The citizen. (Honesdale, Pa.) 1908-1914, October 09, 1912, Image 1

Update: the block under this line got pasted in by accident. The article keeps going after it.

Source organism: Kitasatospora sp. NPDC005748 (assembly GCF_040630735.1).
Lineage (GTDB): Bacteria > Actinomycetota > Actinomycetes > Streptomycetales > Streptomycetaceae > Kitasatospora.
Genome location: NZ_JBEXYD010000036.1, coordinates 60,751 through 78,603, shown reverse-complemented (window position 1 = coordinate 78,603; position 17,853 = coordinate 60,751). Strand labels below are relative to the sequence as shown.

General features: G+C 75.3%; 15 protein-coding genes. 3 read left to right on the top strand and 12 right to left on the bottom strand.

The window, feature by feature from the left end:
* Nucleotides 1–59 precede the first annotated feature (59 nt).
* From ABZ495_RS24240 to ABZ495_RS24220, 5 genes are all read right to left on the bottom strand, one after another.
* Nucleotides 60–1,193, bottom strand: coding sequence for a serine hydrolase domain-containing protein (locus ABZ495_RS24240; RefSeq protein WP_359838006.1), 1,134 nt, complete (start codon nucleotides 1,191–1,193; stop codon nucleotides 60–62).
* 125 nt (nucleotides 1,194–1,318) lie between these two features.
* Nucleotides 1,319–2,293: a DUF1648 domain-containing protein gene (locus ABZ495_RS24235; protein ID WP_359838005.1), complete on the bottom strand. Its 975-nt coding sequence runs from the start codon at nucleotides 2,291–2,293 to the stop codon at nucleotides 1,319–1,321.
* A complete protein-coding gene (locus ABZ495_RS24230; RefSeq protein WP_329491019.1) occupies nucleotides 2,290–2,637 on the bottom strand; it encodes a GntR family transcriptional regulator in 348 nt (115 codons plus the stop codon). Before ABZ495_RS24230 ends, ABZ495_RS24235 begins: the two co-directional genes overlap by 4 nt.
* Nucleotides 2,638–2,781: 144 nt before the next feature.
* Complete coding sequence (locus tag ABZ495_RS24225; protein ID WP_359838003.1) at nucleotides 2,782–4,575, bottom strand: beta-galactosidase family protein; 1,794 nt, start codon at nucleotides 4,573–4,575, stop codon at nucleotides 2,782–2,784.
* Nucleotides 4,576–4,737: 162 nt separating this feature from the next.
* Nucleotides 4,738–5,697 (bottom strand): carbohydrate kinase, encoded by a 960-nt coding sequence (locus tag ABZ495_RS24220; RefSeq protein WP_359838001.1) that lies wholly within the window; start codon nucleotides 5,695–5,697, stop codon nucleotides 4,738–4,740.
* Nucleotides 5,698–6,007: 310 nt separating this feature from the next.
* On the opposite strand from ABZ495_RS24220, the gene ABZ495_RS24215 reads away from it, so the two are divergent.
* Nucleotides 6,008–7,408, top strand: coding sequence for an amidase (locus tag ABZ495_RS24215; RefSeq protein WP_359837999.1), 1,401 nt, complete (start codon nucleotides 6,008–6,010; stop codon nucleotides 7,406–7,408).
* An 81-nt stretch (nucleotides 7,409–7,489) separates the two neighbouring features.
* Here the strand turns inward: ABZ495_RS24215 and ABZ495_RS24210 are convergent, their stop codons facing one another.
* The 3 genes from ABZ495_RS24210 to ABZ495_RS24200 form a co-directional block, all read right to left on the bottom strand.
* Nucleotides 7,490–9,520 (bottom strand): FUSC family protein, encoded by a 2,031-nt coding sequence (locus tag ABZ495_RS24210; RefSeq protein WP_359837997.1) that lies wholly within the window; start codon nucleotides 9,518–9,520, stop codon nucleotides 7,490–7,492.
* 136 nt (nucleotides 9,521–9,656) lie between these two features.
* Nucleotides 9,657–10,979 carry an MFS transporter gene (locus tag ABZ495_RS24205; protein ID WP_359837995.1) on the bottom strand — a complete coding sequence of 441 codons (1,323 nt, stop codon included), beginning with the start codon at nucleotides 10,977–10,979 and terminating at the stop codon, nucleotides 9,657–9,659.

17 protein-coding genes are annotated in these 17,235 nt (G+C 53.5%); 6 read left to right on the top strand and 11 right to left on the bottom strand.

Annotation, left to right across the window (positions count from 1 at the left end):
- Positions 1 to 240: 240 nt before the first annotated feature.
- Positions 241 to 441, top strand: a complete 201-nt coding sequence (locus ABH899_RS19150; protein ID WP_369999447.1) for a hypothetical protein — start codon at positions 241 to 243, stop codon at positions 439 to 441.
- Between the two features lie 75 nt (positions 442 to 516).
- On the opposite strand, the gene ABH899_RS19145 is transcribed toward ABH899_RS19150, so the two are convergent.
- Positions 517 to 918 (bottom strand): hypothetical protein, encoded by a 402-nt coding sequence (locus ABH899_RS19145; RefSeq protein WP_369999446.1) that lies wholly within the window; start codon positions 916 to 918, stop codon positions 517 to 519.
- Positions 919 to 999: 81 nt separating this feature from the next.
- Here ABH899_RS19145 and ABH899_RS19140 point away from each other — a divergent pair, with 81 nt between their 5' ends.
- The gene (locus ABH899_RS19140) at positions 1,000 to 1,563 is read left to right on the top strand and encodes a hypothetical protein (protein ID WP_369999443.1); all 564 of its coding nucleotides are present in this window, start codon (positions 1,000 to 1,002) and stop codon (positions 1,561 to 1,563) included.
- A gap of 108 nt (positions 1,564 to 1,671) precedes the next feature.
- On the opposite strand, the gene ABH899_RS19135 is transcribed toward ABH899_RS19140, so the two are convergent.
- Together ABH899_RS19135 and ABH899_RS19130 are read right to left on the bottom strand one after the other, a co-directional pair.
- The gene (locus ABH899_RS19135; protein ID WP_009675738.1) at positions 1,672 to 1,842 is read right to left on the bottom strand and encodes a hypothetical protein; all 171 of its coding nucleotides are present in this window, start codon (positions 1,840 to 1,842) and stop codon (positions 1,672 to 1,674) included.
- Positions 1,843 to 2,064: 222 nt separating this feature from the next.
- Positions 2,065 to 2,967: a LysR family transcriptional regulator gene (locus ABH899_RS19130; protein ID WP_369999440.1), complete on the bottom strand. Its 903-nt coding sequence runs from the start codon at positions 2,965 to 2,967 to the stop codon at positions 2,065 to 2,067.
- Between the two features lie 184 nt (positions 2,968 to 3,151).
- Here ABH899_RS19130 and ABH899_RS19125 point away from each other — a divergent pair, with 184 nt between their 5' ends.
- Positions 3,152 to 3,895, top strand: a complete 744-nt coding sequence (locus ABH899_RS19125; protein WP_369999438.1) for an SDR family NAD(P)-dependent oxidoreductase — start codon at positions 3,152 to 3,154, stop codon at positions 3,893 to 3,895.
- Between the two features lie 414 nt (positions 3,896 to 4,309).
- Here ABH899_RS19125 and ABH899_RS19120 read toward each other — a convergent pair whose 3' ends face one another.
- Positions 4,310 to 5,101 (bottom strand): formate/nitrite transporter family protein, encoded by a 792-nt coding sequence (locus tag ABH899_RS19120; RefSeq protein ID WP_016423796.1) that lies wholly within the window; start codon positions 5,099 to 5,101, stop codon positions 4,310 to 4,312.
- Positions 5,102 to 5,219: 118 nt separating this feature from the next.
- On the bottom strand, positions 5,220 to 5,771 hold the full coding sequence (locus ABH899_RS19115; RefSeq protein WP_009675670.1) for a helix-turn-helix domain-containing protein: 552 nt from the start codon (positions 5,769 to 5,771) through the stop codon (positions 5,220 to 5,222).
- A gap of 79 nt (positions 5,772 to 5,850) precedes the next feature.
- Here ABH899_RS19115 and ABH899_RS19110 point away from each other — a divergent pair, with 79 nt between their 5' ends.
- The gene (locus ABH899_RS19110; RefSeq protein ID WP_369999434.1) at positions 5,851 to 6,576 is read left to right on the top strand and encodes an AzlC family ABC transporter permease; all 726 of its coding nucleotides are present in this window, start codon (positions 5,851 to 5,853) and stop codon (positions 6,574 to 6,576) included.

ttaen - Pino Job Work Promptly Ex ecuted nt Tho Citizen Office. Subscribe Por Tl ltlzcn Tlio People's Family cr; 91.50 Per Ycnr. pf' . 03 70th YEAR. --NO. 81 HONESDALE, WAYNE CO., PA., WEDNESDAY, OCTOBER 9, 1912. PRICE 2 CENTS J I V- I I I M N I I H W HI 1 IW UUIIULU I I IU in iinniu UUUMI I FAIR Fair Best In Klfty Years Largo Poultry Exhibit Good Races Large Crowd on Wednes day. Elling Weeks, tho aviator flying a O. E. Williams biplane, mado an as- ..., i . . ... a 1 !-. UIlSUUWaMUl UI.LU1111UD i-uu UUUU1UU 'inrlntio fnptv ftp flftv f no f (lvlnp n rltnto nun rt t nltniit o n li i rtnw nt n rutin 1IU IIIUCIUUI? BUleU 111 lilt? till Mlliy few minutes and landed In tho 1 1 1 1 1 I, 1 llill'.K 1,1 LUll 11111 ftlUUUUB. nursuuy iuiur uuuu uu o luiiuru iu i .1 i . i. i mi 1- ..!.... .1 were lmru.uiv s.uisueu lor muj were beginning to tiunK tno aviator was ideal dnv for tho fair and the until closing time. Instead only .lit; iiii. inn iiiiiiiii; ill il ii ill iiiiv failure of tho aeroplane to make flight on Wednesday and in this ny Acricuuurai Association is in no- 5ammell booked the attraction of 1 II IT I II 11 L IT. Wll II I II III II K H fill 14 1 1 1 11 1 I !1 av riTin nn wnn nun rn nn na miin ng .inn ii v. For all of this the fiftieth anni versary ot mo association was a enr than fnrmur vinra. Evnrvt.hlne ni'ui uiujiy Buiuuimy nuu mere were iiu iiiKLiiruaiifTf til iinv rnnnRnnpnrR rn mnr inn n o.nfliirn fir rnnoo nTrnnn- iii n. Wednesday s attendance was be- iweeu i,uuu auu o.uuu ana me iiu kuuiubuuiu accommaaaiea nniiiii .11111 Tinnn a nnpmp t n n pnnaa Wednesday afternoon. Tompkins' Wild West gave free performances before tho grandstand between the races and also gave a show on the grounds. State Troopers LIchtiser and Unncn nt 1. II 1 1. 1. were here and patroled the grounds grounds and Honesdale. The Honesdale band and Jenkins' Boy band furnished music on Wed nesday and also tho Manln c.ltv FITa and Drum Corps. The White Mills uauu lurniHiiea music nn lnnrannv. ueacn urovo and Pleasant Valley plays were highly recommended hy all who saw them. According to Judge Purple the plays were not making a specialty of the poultry business. Nearly three Hundred birds were on exhibition Among this number were Plymouth kocks, wyandottes, Campines. An conas, Orpingtons and Columbians, and others. There were a few ducks and geeso on exhibition. Clarence D. Fortnam of Farview Farm, Tyler Hill, Chas. J. Smith of Crystal Spring Farm. Georso Erk. Edward E. Kinsman and A. W. Eno all had flno exhibits of blooded cat. tie and It Is thought that the array was tho best ever brought to the wayno county fair. William L. Ferguson, of Seelv- vme, president of .tho association, was present Wednesday and Thurs day E. P. Jones, vice-president Binco tho organization fifty years ago, was Kept Dusy in the secretary's of fice, E. W. Gammell is secretary of tno iair association. F A. Jenkins. II. G. Rowland and W. H. Mclntyro had flno displays of musical instruments in tho manu facturers' building. Erk Bros, also Had a disnlay of wares thorn. Murray & Co. was very well repre sented, having an assortment of farm Implements and machinery on dis play on tno grounds. A slight accident occurred near tho bridge over the Dvberrv near tho fair grounds when two wagons col lided and tho tongue of one was broken The movement of vehicles was retarded for a few moments but no serious damage was done. G M Tlngley, of Balnbrldge, N Y., owner of Peter S. and Bed Elder tho winners of tho first and second races respectively, on Wednesday, left with his horses the latter part of last week for York, Pa., where his horses will bo entered In the races at tho fair there. He stated that Peter S. and Bed Elden were rated In tho 2:14 class and can make that time on a solid track and when they aro not held In by the driver The tlmo made by them on weanesaay was 2.25 i and 2.18 respectively, Ho stated that he was owner of May Girl which took sec ond money In tho races, before com Sng here, but had sold tho Jiorso to Clark & Patterson of this place. EXPRESSMAN BUILDING HOME. Orvlllo Spottlguo, tho uptown drlv er for Wells Fargo & Company's Ex press, has a new home in course o construction on BIdgo street. Th building is 26x28 feet, two stories high and is located in one of the town s most plcturesquo spots. Con' tractor E. D. Pearce, of Carbondale is doing tno work. TRESPASSING IS CHARGE MADE. A bill in equity and petition for a restraining order was filed In United Stntes court Saturday by Henry Bichardson of East Orange, N. J., ngninst tho Pennsylvania Coal com pany, doing business In Dunmoro. Tho bill of complaint stntes that Bichardson Is tho owner of four tracts of land at Shohola, Plko county, this state, and that tho coal company Is trespassing upon tho land, piling up lumber, making run ways, and otherwise making uso of his property despite repeated pro tests. Bichardson declared that his land comprises about 3,500 acres In tho township of Shohola, worth about $ 75,000. Tho Pennsylvania Coal company, without permission, and In splto of warnings, ho alleges, took possession of a largo portion of his land, and has at this time stored five million feet of lumber, built ma chlno and power stations and other wise appropriated his property, with out remuneration. Tho company, Bichardson says, owns adjoining land upon which it is now lumbering. Ho asks tho court for relief. BUYS LARGE SULLIVAN TRACT. It appears there was somo rivalry for tho purchase of the Oilman es tnte in Sullivan county, and instead f tho Lorilalrds having secured It, the whole tract consisting of some ,000 or 9,000 acres has been taken p for park purposes by a rich mlno wner named Parnell, who besides the Gilman tract has secured other parcels cleaning up nearly every thing between Eden and Monti- cello. The only parcel ho has so far failed to obtain of any consequence s the Ketchum lot containing about 000 acres. Notice had been served on all squatters and tenants that they must acate by Oct. C, or bo forcibly elect ed. Mr. Parnell expects to begin extensive Improvements at once, building a largo club house and ther attractions. EGGS SOARING AROUND 55 CENTS IN NEW YORK. New York. With fresh eggs soar ing around 55 cents and butter so high that many restaurants aro re fusing to supply it unless specially ordered and paid for, the state health commissioner last week ad mitted that there are, in the cold storage warehouses of this state, 4,- 000,000 pounds of butter and 120, 000 cases of eggs, in excess of tho supply on hand at this tlmo last year. Mrs. Julian Heath, president of tho Housewives' league, declares she has a letter from an egg shipper who says that eggs, even at the present high cost of living, should not go above thlrty-flve cents prior to Christmas. She has sent out word to the 50,000 women In her or ganization to boycott tho egg market u there is a further riso in prices. HENRY GALES BUYS HOTEL. F. N. Gales has sold his property at Long Eddy to his 'brother, Henry and he will go in business at Haw loy, Pa. Ho will bave chargo of tho Cottago Hotel. D. Conklln will bo bartender for him for a while, Mr, Gales expects to take a little vaca tlon before going to work himself Hancock Herald. THE WORLD'S SERIES GAMES Boston Wins From New York-Score 4-3 BOROUGH FATHERS MEET STEVENS WILL PROBABLY DIE. I Tho doctors at tho State hospital, iScranton, state that William Stev- , ens, of Elmdnle, near Lake Ariel, Settles Dunuigu Suit Against Joseph i who was serloiiBly burned in a fire Meiiuer Pays Bills mid Insures at his homo last Friday morning, ' Fixtures. will die. He has been suffering in-1 Tim mu.. f .,, ,.n tense pain and at no tlmo he ap- J an belng preSent, conducted regular" peared to have a chance to recover. , monthly business In tho city hall (Spcclnl to Tho Citizen.) NEW YORK, Oct. 8. Tito first game of tho World's base bnll scries opened hero this afternoon nt ii o'clock with a record brcnklng at tendance. The Giants placed Tcr seau in tho box with .Myers as catcher. The battery for Boston is 1 what uncertain W ood and Cady, pitcher and catcher, old. Mrs. Charlotto IClrkum. tho aced mother ot tho man, Is also at tho State hospital. Sho Is suffering from burns, but on account of her advanced ago her condition is some- Sho is eighty years respectfully. Boston E H New York Q 0 Tho old lady is irrational, and 'her son, James, when at tho State hospl s ED Boston - -New York - ED R ED ED 0 DI ED El o m E n -o last Thursday evening. Tho minu tes of tho last meeting were approv ed after which Treasurer Georgo W. Penwarden gave tho following re port: Treasurer Penwarden reported ?1702.77 on hand last meeting and receipt of tho following amounts since: For crates. $3: from Schuor- Tho ikIo grounds began to nil up shortly after 2 o'clock to witness tho big game. Tho attendance was about 15,000 and tho weather Ideal for playing. The game started at 2 o'clock, Itoston at hat. In tho first Ave innings they received goose eggs, but tallied ono run in tho sixth and three in the seventh. In tho eighth and ninth no runs were made. Itoston scored four runs, thereby winning tho first game of the world's scries. New York were shut out tho llrst two innings but succeeded in getting two runs in the third. No runs were tallied after thnt until tho ninth, re ceiving ono run, making the tlnal score ii runs. on tal on Saturday morning, advised the imi .niinnfnr te'nnn'. ni. m nHnnrlnnto t nllnur t . v1"'41-"" " VAL ,.r ,7, ?, r . " i am. out i,7U3.U2; balance , , u, u . , , j ' ,, ,i i hand, J7.002.75. formed this habit and would dlo if Tho nigh street sewer committee sho were kept away from it. Tho 'reported nrozrr. Thn fnmm "FRECKLES" COMING TO HONESDALE HYMENEAL. Miss were Citizen Will Publish Story Which Has Captivated Many "Frec kles" is the Most Popular Story of tho Day. " Freckles," one of the best stor ies ever written, will appear in Tho Citizen within tho next few days. It is in serial form and is exceedingly interesting. In view of the fact that the play, " Freckles," will be staged In the Lyric In tho near future, the public will bo doubly interested in its appearance. The story -was writ ten by Gene Stratton Porter and was dramatized by Nell Twomey, a dramatist of distinction. Watch for the opening chapters, which will ap pear in a few days. ERIE ISSUES STA 'CEMENT. It Shows Decrcaso in Earnings For Compion Stock. Supplementing tho preliminary in come account for the year ended Juno 30, published three weeks ago, the Erlo Railroad has Issued its full WAYNE COUNTY FARMER'S INSTITUTE To Bo Held in Honcsdalo Dec. 28 j In Aldcmillo Dec. 0-31; In Pleasant Mount Jan. 1-2; In Lakcwood Jan. !J-i. In accordance with tho provisions of tho Act of the state legislature of March 13, 1895, creating tho depart ment of Agriculture, a schedule of Farmers' Institutes in this tsate for the season of 1912-1913, also a com plete list of lecturers, with their sub jects and their assignments, have been sent out by the department in pamphlet form, explaining tho time and place of tho various institutes to be held between now and tho end of the season. Wayne county will be allotted seven days and Institutes will bo held in Honesdalo on Decern her 28: In Aldenvlllo on December 30-31: in Pleasant Mount on Janu ary 1-2; In Lakewood on January 3-4. W. E. Perham of Pleasant Mount Is chairman of tho Institute In this county. The speakers will bo D. H. Watts of Korrmoor, Clearfield county, Pa.; Howard Mitman, of Hillertown, Northampton county, and Robert S. Seeds of Birmingham, hospital officials say they cannot auow ner to smoko. James rescued his parents, his grandmother, his own wife and their three children from tho flames that totally destroyed tho homo of his father at Elmdale. Ho and his family also resided In tho house. Ho was badly burned by the fire, but refused to stay at tho Hahnemann hospital for further treatment, al though advised by tho physicians to do so. The wife of William Stevens was Injured by being dragged from the burning building. Sho Is at Elm- dale. William Stevens and wlfo aro both invalids. While they wero asleep on the second floor of their dwell ing, Mr. Stevens, it is thought, ac cidentally overturned a kerosene lamp. Instead of warning tho other oc cupants of the house when he saw tho furnishings on fire, he tried to extinguish the flames himself. OBITUARY. Deatli of Bert Gallagher. Bert Gallagher died at his homo on River street, Thursday, October i, at tho ago of thirty years, four months. Ho was a glass cutter by trade. Tho funeral services wero held at the house at 2 o'clock Sat urday afternoon. Interment was made In Riverside cemetery. pamphlet report. It shows a slight falling off in operating revenue and Huntington county, Pa. Their subjects will bo along lines Brown Barnes. Raymond O. Barnes and Anna C. Brown, of Jackson, raa-rled at four o'clock Wednesday of la., week at the home of the bride s parents, Mr. and Mrs. H. S. Brown. Tho ceremony was per formed by Rev. H. L. Benville of the Jackson M. E. church. Following tho ceremony a four courses dinner was served. Later Mr. and Mrs. Barnes left In an auto for the station from which they went to Washington, D. C, to spend their honeymoon. The presents consisted of furniture, sil ver, cut glass, checks, etc., and wero many and beautiful. There were out of town euests from Scranton, Taylor. Thompson. Starrucca, Lakevlew and Wayne county. Edwards Shifter. Dale Shifter and Miss Emily Ed wards, both of Scranton. wero united in marrlago on Saturday afternoon at one o ciock Dy iiev. G. S. Wendell at tho Baptist parsonage. After a snori visit in scranton tho vounc peopio win mako their homo in Honesdale for a few months, Mr. Edwards being employed in tho Gur ney Elevator Works hero. a substantial increase In operating expenses. Operating revenue was $53,708, 4G8, against J53.820.050 in 1911; operating expenses $37,701,688 against $35,849,981, and net operat ing revenue $16,006,780, against $17,970,1'59. Total income was $18, 729,556, against $20,345, 6C9. Charges for interest, hiro of equip ment, etc., Increased from $14,955,- 257 to $15,35,353, and net income was $3,377,203, compared with $5, 390,412 In 1910-11. This is equal to 7.05 on tho flrst preferred stock, compared with 11.25 por cent, earn ed last year. After the deduction of tho al lotted 4 per cent, dividend on tho flrst preferred and $16,000,000 on second preferred stock, the balance of $S21;507, is equal to 0.73 per cent, on tho $112,387,900 common stock, against 2.52 per cent, earned on the common last year. President Underwood addressing stockholders, said that additions and betterments wero mado aggregating $8,495,334, of which $5,759,583 went for additional equipment and $2,153,299 for additions and better ment to property. LODGE NOTES. Tho Knights of tho Maccabees, through tho Record Keenor. W. H. Varcoe, last Friday paid to Mrs. Wm. J. Rlppel $1,000, tho amount of pro- lecxion carried py Mr. mppol in this order. Mr. Rlppel was a member of Honesdalo Tent No. 255, and this claim was paid within seven days from tho tlmo tho proofs of death wero completed. Tho Lady Maccabees will meet on Wednesday evening, October 9, hav ing exchanged nights with tho Sir Knights, as several of tho lady mem hers aro to attend tho chicken pie supper ai ino iuetnouist church. ITHACA QUARTETTE COMING. Tho lovers of music in Honesdalo will bo given a raro treat on next Monday evening, October 14, when tho Ithaca quartette, composed of a vocalist, pianist, violinist and roader will appear in tho Presby terian chapel. This quartette comes highly recommended and ehould bo largely attended. PIKE COUNTY SALE OF REAL ESTATE. John Shaffer ot al. to Jacob Shaf fer of South Sterling, Pa., 41 acres rzu porcnes in ureeno township consideration $zz&. TRI-COUNTY PAIR. The TrWounty fair -will bo held at Unlondala Oct. 7, 8 and D. of scientific farming; how to prepare and cultlvato the soil and many valu able hints as to the raising of stock and poultry will bo given. These men havo been selected by the' De partment of Agriculture for the es pecial benefit of the farmer in his work and their knowledgo along the different lines of agricultural pro duction will be of great benefit to many farmers. WORLD'S BASE BALL SERIES. Tho world's series between tho New York Giants and tho Boston Red Sox began at tho Polo grounds, New York, on Tuesday, Oct. 8. Tho rival teams will play alternate games on their grounds, tho schedule arranged bolng as follows: Tues day, Oct. 8, Thursday, Oct. 10, and Saturday, Oct. 12 at tho Polo grounds, Now York, Wednesday, Oct. 9, Friday, Oct. 11, Monday, Oct. n, and Tuesday, Oct. 15, at Fen way park, Boston. GREKNTOWN YOUTH IS INJURED BY AN AUTO. Eugene Butler, of Greontown, was qulto seriously Injured Sunday night whllo riding a blcyclo on tho State road between Gouldsboro and New foundland. Ho was run down by an auto owned and driven by Scranton peopio and which was bolng run without lights. Butler managed to get tho num ber of tho maohlno and tho occu pants will havo to pay for their carelessness. REAL ESTATE TRANSFERS. Georgo Hillmuth ot ux. of Texas to Frank Wersching of same, land In Texas township; consideration $1125. Heirs of William Elghmey of Da mascus, to Helen Elghmey, same place, land In Damascus township; consideration si. Helen Elghmey of Damascus, to Frank A. Dodge, samo place, land in Damascus township; considers tlon $1300. Leveret Chapman et ux. of Salem to Harry F. Purdy of Honesdale land In Salem township, $750. Frederick w. Tegoler et ux. o Damnscus, to Ralph L. Teselor. o samo place, land In Damascus town ship; consideration $3000. James P. Poud et ux. of Oregon to Charles T. Arthur of Dyberry, land in Oregon township; conlsdera tlon, $1. Franz Blaylo ot ux. of Texas to Jacob Theobald of Texas, land in samo township; consideration $1. Howard A. Swingle ot ux. of Lake to John W. Sandercock. samo place land In Lake township; consideration $2900. Mary Crosblo of Camden, N. J to L. M. Hartman, New York, land in Buckingham township; considera tlon $1. Samuel II. Swlnglo of Lako to David Black of samo place, land in Lako township; consideration $1200. FALLS Ol-'F HORSE, YOUTH MAY" DIE. Edwin Volght, nlno years old. was thrown from a horto ho -was riding at HolIlstervIIIo last Friday after noon. Tho lioy fell on his ihead and when picked up was unconscious. Ho waB revived by Dr. Mullln of Hamlin, at the residence of Rev. A. R. Klchart whoro ho was carried. MARRIAGE LICENSES. Thomas Dunn Lako Carrie Sohrodor Hawley Adam C. James New York Helen Piatt Lakevlllo Ralph Van Wert White Lake Nellie Knight Whlto Lake was continued. Tho council placed $2,000 Insur ance on the post office fixtures In Bentley's agency. C. K. Schoonover was notified to remove tho dead tree from the corn er of his lot on Court and Eleventh streets. Tho council agreed to settle the case of Joseph Menner against tho borough of Honesdale by paying Mr. Menner tho amount allowed by the Jury. Tho total costs which tho town has to pay Is something over $1,600. The following bills were ordered paid: F. Mauer. $9; F. G. Rlckard, $17.70; M. Stapleton, $1.50; J. Fish er, $7.76; L. Weldner, labor, 114.22; team, $39.60; II. Knorr, $9; J. J. Canlvan, $60; D. Fisher, $6.50; Levi Degroat, $50; Katz Bros., $1.25; Bell Telephone, $3.50; J. M. Lyons, $25; J. H. Carroll. $12.50; Chnrloa Truscott, $6.25; Herald Press Asso ciation, $lo.90; E. L., H. & P. Co., oi.oi; umennender, $3; freight, $26.95; B. F. Haines. $18.40; Citi zen Publishing Co., $15.90; Interest on bonds, amounting to $165, was pain, local $yo.35. Death of Mrs. Georgo Williams. Mrs. George Williams, mother of five children, four of whom are boys, and a few days' old babe, died at ier home In Tanners Falls on Sunday, aged 36 yoars, after a short illness. Mrs. Williams' death ds an extremely sad ono and the father and husband has the sympathy of the community. One sister, Mrs. Wil liam Soden, also of Tanners Falls, survives. Tho funeral was held Tuesday afternoon'at -2 o'clock from the house. Interment in East Dy borry cemetery. Death of Jlrs. Rode. Mrs. John Rode died at her home on Willow avenue last Thursday evening, aged 80 years and flit months. Mrs. Rode had been a feSl- dent of Honesdale for several years and was ono of the highly esteemed persons of the town. Besides her husband, three children, Anna and Henry at home, and Mrs. Mary Pell, of Scratnon, survive. The funeral was largely attended from her late homo Sunday afternoon, Rev. C. C Miller ofllclating. Interment was made in tho German Lutheran ccme tory. LACKAWANNA BUYS STEEL CARS As the result of lessons taucht hv the Corning wreck of July 4 and In the Interest of greater safety for tho traveling public, it is the Intention of tho Lackawanna Railroad ito make its through trains of all steel construction, and to this end It will spend the sum of $300,000. Twen ty steel coaches have been ordered and they will cost approximately $15,000 a piece. Wooden coaches of the type used on the Lackawanna cost about $6,000. Ultimately It is the belief that the Lackawanna will operato nothing but steel trains. However this will necessarily be In the distant future, or as the wooden coadhes gradually outllvo their use- ruiness. MOTHER AND BABY DEAD WITH THROATS SLASHED. The bodies of Mrs. John Walsh and her baby were found Saturday Sfternoon at tho Walsh home in erahton. The throats of the mother and child were slashed. The room was tilled with gas, which poured from an open Jet. There was a powerful odor of gas and before the neighbors could reach the bed they had to open the win dows and allow the air to come in. Tho clothing of both bodies were blood soaked. Mrs. Walsh was formerly of Oly-phant. Deatii of G. H. Miller. G. H. Miller, aged seventy-eight years, died Monday at the home of his son, Joseph Miller, In Plttston Deceased was born in Germany, but had resided in Plttston since 1854. Ho was a member of St. Peter's Lu theran church and Luzerne lodge of Odd Fellows. He is survived by tho following children: Mrs. Jacob Bechtold, of Plttston; Mrs. Wesley Johnson, of Honesdale; Mrs. David Bothwlck, of Avoca; Mrs. Jerry McCartney, of Detroit, Mich.; John E. Miller, of Avoca; Georgo and Joseph Miller, of Plttston; Jessie, Frederick and An drew Miller of Dupont. A NEWSBOY'S LONG TRAMP. Patsy Ryan, tho newsboy, who started from his homo in Edmonton, Canada, on April 28, to go afoot around tho world, passed along tho Erlo railroad last week. Ho has got to complote tho trip around tho world In flvo years, and if ho suc ceeds ho will got $30,000 from two nowspapors and two real estato deal ers. Ho had to leave without a cent In his pocket and must havo $500 at tho ond of hl3 trip. Ho must -pass through every stato and country and get tho slgnaturo of every governor, queen or king, and also to sell papors In ovory town. He vroro out ten pair of shoos on his flrst four months' travel. Death of J. B. Crease, Jr. John B, Crease, three-year-old son ot Mr. and Mrs. J. B, Crease, of Whlto Mills, died on Thursday. Tho funeral was held Friday afternoon from St. Mary Magdalen's church. Interment In German Catholic ceme tery. Death of Mrs. Clark Sharpstecn. Tho death of Mrs. Clark Sharp steen In Blnghamton on Saturday last, brought to end tho life of a beautiful Christian character. In her death the last of tho old time Methodist supporters has been brought to a close, sho and tho lato John Bone, of Scranton, being two of tho faithful and consistent members of this church. Mrs. Sharpsteen had been traveling in tho West whero sho had been visiting relatives for nearly a year and upon returning to her home In Blnghamton was taken ill. Sho died shortly afterwards. Tho deceased, for many years, was ono of Honesdalo s best known women and was always closely Iden tified with tho Methodist church, the church of her choice. Sho had been a member of tho Honesdale Central Methodist Episcopal church over 40 years. Mrs. Sharpstcon was born In Dundaff nearly 75 years ago, hav ing also spont her girlhood days at that place. Cornelia A. Whitman was united 1 nmarrlago to Clark W. Sharpsteen In Chorry Ridge, after wards moving to Honesdalo, whero until a few years ago Mrs. Sharp steen moved to Blnghamton. Clark Sharpsteen died several yoars ago. Tho following children survive: Stephen, of Tonally, N. J.; Sarah, MInnIo and John, in Blnghamton, and another daughter, Mrs. Cora Keler, In Dubuquo, Iowa. Tho remains arrived on tho Dela ware and Hudson 3:15 train, Mon day afternoon and wero Immediately taken to tho Methodist church, whero Rev. Will H. HUler conduct ed tho funeral services. Tho vail bearers were W. P. Schenck, Henry Dexter, C. E. Dodgo and J. A. Brown. Interment was made in Glen Dyberry cemetery. IN CHICAGO REPRESENTING NEW YORK CONFERENCE. The conference of the General Missionary board of the Free Metho dists of North America is in session in Chicago this week. W. J. Barnes of this place left Tuesday morning ror the Windy City and holds tho credentials representing tho New lork conference, which Is compos ed of New York, Pennsylvania, Vir ginia, Maryland and New Jersey. BODY TAIiEN TO HAWLEY. Tho remains of John Wilbert. glassblower, who died at the Stato hospital, Scranton, Sunday night of pneumonia, after being in that In stitution six days, wero taken to Hawley Mouday by Jordan & Wolsh, the undertakers. The funeral of tho deceased was held Wednesday 'morn ing from the German Catholic church at Hawley. Interment in Hawley Catholic cemetery. GOES TO PORTO RICO. C. J. Walsh of Canaan township, was In Honesdalo Friday mornlnu and left hero on tho early Erlo train tor inow ions city. Saturday morn ing ho expected to leave that city for Porto Rico whero ho will teach school. Tho trip will tako two or threo days. Mr. Walsh Is a gradu ate of West Chester and taught chem istry there for soveral years. INSPECTING SCHOOLS. High School Inspector Thomas S. March, of Greensburg, Is spending this weok in Wayno county in tho In terest of tho schools. Inspector March visited tho Honesdale High school on Tuosday. Ho and Super intendent J. J. Koehler will Bpend tho remainder of tho weok In tho county. MORE COAL POCKETS? Rumor Is rlfo that tho Erlo will build a tresslo on the elto of tho present milk station at East Hones dalo for coal purposes. It is claim ed by somo that it will bo erected for individual uso. RAZING BORDEN ICE HOUSE. Tho lco house, which is located south ot tho 'present Borden milk shipping station, is being torn down. Tho new milk depot la rapidly Hear ing completion and Superintendent Curtis expects to move into that structure about November let.